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# Craps Systems

30 September 2003

Craps players love systems, trying to mix and match bets in hopes of finding the magical formula that will beat the casino.

Just about any system will work sometimes, and when a player wins with a system, it encourages another try, and another, and another. In the long run, of course, the casino comes out on top.

When readers send me systems, the challenge isn't so much in determining whether the formula gives the player and edge, but deciphering why it doesn't.

So it goes with a system e-mailed to me recently by a player called Chuloco:

"What if someone played \$10 on pass, \$10 don't pass, \$10 field simultaneously, then kept doing that from the come and don't come lines? Wouldn't you either win the field or lose the field on a 6 or 7 or 8? The 6 or 8 would give you a strong come number and the 7 would break even (except for the field bet)."

There are several weaknesses in this system. First, pass and don't pass--and come and don't come on later rolls--don't perfectly offset. If a point is established, every pass loser is a don't pass winner, and vice versa. And on the comeout, don't pass losers on 7 and 11 win on pass, and pass losers on 2 and 3 win on don't pass.

So far so good, but then we have to account for the 12. On the comeout, 12 loses on pass but doesn't win on don't pass. Once every 36 comeout rolls--the frequency with which 12 is rolled--this system loses \$10 on pass without an offsetting win on don't pass.

The bigger problem is that the field is a one-roll bet, with a house edge (5.56 percent if 12 pays 2-1, 2.78 percent if 12 pays 3-1) that is far higher than the 1.41 percent on pass or 1.4 percent on don't pass. If we are continually replenishing the field bet, we bet most of our money on the weakest part of the wager.

Let's walk through the results of this system for each number rolled on the comeout, with \$30 at stake on each trial. For the moment, we'll assume that just one field bet is made per trial:

2. Win \$20 with 2-1 payoff on field; pass and don't pass offset. Overall: win \$20 on the one roll of 36 that is a 2.

3. Win \$10 on field; pass and don't pass offset. Overall: win \$10 for each of the two rolls of 36 that is a 3, for a total of \$20.

4. Win \$10 on field; pass and don't pass offset. Overall: win \$10 for each of the three rolls of 36 that is a 4, for a total of \$30.

5. Lose \$10 on field; pass and don't pass offset. Overall: Lose \$10 for each of the four rolls of 36 that is a 5, for a total loss of \$40.

6. Lose \$10 on field; pass and don't pass offset. Overall: Lose \$10 for each of the five rolls of 36 that is a 6, for a total loss of \$50.

7. Lose \$10 on field; pass and don't pass offset. Overall: Lose \$10 for each of the five rolls of 36 that is a 7, for a total loss of \$60.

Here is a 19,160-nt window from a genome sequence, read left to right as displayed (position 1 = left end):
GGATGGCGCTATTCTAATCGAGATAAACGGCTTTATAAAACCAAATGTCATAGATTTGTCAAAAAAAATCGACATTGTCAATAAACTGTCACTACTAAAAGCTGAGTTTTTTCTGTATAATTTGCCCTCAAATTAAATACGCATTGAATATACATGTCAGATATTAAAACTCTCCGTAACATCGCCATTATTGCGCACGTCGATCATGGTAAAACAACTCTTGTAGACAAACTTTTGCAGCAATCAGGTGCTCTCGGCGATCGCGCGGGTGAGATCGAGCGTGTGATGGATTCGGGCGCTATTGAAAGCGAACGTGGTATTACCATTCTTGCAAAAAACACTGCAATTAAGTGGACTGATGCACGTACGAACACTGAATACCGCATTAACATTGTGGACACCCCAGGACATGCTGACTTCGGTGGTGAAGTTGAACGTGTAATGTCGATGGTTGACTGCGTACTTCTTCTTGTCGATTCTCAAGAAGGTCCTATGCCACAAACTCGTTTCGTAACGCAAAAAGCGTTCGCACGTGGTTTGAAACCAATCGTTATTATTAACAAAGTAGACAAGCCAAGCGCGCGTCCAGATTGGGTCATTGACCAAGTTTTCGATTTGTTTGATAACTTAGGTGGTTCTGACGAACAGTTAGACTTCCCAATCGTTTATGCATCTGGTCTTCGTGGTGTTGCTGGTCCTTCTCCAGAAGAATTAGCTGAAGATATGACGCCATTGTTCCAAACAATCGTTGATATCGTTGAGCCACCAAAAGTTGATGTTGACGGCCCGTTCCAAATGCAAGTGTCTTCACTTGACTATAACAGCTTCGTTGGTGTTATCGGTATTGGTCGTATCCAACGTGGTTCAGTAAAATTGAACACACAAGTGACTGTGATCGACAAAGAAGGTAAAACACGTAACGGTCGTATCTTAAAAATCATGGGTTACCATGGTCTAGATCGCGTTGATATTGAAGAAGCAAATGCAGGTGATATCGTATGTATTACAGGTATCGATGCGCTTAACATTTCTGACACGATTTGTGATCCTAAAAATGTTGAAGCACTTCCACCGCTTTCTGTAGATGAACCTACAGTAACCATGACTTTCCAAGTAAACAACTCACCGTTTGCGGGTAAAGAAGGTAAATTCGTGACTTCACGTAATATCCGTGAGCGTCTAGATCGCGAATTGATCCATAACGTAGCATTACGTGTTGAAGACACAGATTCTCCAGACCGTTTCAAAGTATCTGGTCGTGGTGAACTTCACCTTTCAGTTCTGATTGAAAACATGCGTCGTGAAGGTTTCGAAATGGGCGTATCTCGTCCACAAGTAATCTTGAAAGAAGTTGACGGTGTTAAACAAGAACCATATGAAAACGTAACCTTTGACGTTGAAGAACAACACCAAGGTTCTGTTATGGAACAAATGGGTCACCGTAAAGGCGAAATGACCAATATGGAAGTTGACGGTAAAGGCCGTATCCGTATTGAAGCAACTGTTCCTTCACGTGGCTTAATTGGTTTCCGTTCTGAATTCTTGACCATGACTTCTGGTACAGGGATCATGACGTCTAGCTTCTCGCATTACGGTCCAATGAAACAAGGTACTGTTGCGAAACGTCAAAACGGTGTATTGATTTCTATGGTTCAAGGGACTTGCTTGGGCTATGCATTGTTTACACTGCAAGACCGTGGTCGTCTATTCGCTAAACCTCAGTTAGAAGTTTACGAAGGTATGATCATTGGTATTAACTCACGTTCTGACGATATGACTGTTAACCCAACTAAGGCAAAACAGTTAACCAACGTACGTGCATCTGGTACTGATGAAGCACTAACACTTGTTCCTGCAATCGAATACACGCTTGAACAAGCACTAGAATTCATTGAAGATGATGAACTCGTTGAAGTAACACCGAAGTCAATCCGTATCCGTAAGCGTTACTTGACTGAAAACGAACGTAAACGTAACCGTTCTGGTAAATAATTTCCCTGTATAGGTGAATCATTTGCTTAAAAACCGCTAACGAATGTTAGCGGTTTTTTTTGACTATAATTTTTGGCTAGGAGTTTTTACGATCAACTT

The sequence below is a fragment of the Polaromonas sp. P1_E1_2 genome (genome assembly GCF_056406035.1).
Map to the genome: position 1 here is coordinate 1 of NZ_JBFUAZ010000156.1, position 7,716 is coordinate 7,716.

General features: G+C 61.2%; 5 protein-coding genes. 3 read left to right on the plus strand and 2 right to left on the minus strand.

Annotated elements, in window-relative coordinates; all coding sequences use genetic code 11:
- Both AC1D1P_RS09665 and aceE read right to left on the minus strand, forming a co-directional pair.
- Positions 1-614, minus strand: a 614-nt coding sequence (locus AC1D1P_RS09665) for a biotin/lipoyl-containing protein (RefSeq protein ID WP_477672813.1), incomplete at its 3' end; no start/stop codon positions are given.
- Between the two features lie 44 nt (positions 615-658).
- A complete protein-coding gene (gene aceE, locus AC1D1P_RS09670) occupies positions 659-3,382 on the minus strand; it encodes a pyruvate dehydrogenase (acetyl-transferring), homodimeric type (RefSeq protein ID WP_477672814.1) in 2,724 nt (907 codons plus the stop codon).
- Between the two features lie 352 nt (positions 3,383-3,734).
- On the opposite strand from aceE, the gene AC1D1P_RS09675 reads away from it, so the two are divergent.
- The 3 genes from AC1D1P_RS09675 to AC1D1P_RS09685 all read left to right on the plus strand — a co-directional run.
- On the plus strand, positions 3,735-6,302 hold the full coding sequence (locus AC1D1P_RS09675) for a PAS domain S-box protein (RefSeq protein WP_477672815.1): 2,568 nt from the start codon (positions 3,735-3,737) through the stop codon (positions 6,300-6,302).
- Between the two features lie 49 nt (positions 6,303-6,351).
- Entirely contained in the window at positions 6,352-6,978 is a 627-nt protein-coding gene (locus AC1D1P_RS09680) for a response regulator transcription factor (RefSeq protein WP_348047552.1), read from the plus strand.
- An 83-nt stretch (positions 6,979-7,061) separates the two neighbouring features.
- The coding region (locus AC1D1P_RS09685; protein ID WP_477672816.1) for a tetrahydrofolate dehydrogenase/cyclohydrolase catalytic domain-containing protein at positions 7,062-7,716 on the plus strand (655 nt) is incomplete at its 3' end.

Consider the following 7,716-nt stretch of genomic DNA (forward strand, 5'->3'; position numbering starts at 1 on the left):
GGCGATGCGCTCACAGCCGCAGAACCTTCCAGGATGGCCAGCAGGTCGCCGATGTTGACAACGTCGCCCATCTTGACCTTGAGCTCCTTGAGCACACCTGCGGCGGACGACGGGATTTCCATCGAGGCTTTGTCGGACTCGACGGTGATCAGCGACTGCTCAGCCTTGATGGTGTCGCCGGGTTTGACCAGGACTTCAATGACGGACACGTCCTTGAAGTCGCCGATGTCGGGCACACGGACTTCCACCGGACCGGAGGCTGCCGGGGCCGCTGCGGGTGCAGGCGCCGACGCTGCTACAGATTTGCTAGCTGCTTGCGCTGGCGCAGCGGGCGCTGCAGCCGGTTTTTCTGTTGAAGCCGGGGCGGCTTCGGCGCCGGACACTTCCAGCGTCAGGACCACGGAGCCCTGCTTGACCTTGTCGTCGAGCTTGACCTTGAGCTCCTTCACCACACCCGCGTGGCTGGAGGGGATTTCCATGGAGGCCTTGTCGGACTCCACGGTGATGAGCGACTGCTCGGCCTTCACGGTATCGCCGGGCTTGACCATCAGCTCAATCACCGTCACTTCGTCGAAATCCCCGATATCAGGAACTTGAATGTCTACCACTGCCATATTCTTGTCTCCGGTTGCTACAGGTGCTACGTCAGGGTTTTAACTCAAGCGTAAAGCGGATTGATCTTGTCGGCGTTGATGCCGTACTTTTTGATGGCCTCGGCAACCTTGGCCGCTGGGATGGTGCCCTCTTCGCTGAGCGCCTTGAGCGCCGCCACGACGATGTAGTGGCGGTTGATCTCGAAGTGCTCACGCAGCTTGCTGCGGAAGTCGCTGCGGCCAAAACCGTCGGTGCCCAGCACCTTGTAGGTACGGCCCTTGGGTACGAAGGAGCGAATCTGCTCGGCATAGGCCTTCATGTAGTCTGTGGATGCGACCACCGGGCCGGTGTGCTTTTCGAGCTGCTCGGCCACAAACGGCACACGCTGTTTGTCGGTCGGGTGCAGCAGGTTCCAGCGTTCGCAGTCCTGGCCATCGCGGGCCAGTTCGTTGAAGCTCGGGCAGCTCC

8. Lose \$10 on field; pass and don't pass offset. Overall: Lose \$10 for each of the five rolls of 36 that is an 8, for a total loss of \$50.

9. Win \$10 on field; pass and don't pass offset. Overall: win \$10 for each of the four rolls of 36 that is a 9, for a total of \$40.

10. Win \$10 on field; pass and don't pass offset. Overall: win \$10 for each of the three rolls of 36 that is a 9, for a total of \$30.

11. Win \$10 on field; pass and don't pass offset. Overall: win \$10 for each of the two rolls of 36 that is an 11, for a total of \$20.

12. Win either \$20 for 2-1 payoff or \$30 for 3-1 payoff on the field; lose \$10 on pass; break even on don't pass. Overall: win either \$10 or \$20 for the one roll in 36 that is a 12.

Add all that up, and you get either \$170 or \$180 worth of wins on 2, 3, 4, 9, 10, 11 and 12, but \$200 worth of losses on 5, 6, 7 and 8. So for an average 36 betting sequences, the player loses either \$20 or \$30, depending on the field bet payoff on 12.

That calculates to house edges of 2.78 percent if the field pays 2-1 on 12 or 1.85 percent if the payoff is 3-1. Either way, the player is spotting the house more of an edge than if he or she stuck to pass or don't pass. That's just what we should expect--the overall house edge falls between the highest and lowest.

But it gets far worse than that if the player keeps making field bets after a point is established, as Chuloco suggests. On two-thirds of the sequences--those that start with 4, 5, 6, 8, 9 or 10--the player will make at least two field bets and possibly many more before the pass and don't pass bets are decided. As more and more money is invested in the worst bet in the combination, more and more money goes to the house side of the table.

Another reader e-mailed a system he was told is a surefire money-maker. We'll look at that one next week.

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John Grochowski

John Grochowski is the best-selling author of The Craps Answer Book, The Slot Machine Answer Book and The Video Poker Answer Book. His weekly column is syndicated to newspapers and Web sites, and he contributes to many of the major magazines and newspapers in the gaming field, including Midwest Gaming and Travel, Slot Manager, Casino Journal, Strictly Slots and Casino Player.

Listen to John Grochowski's "Casino Answer Man" tips Tuesday through Friday at 5:18 p.m. on WLS-AM (890) in Chicago. Look for John Grochowski on Facebook and Twitter @GrochowskiJ.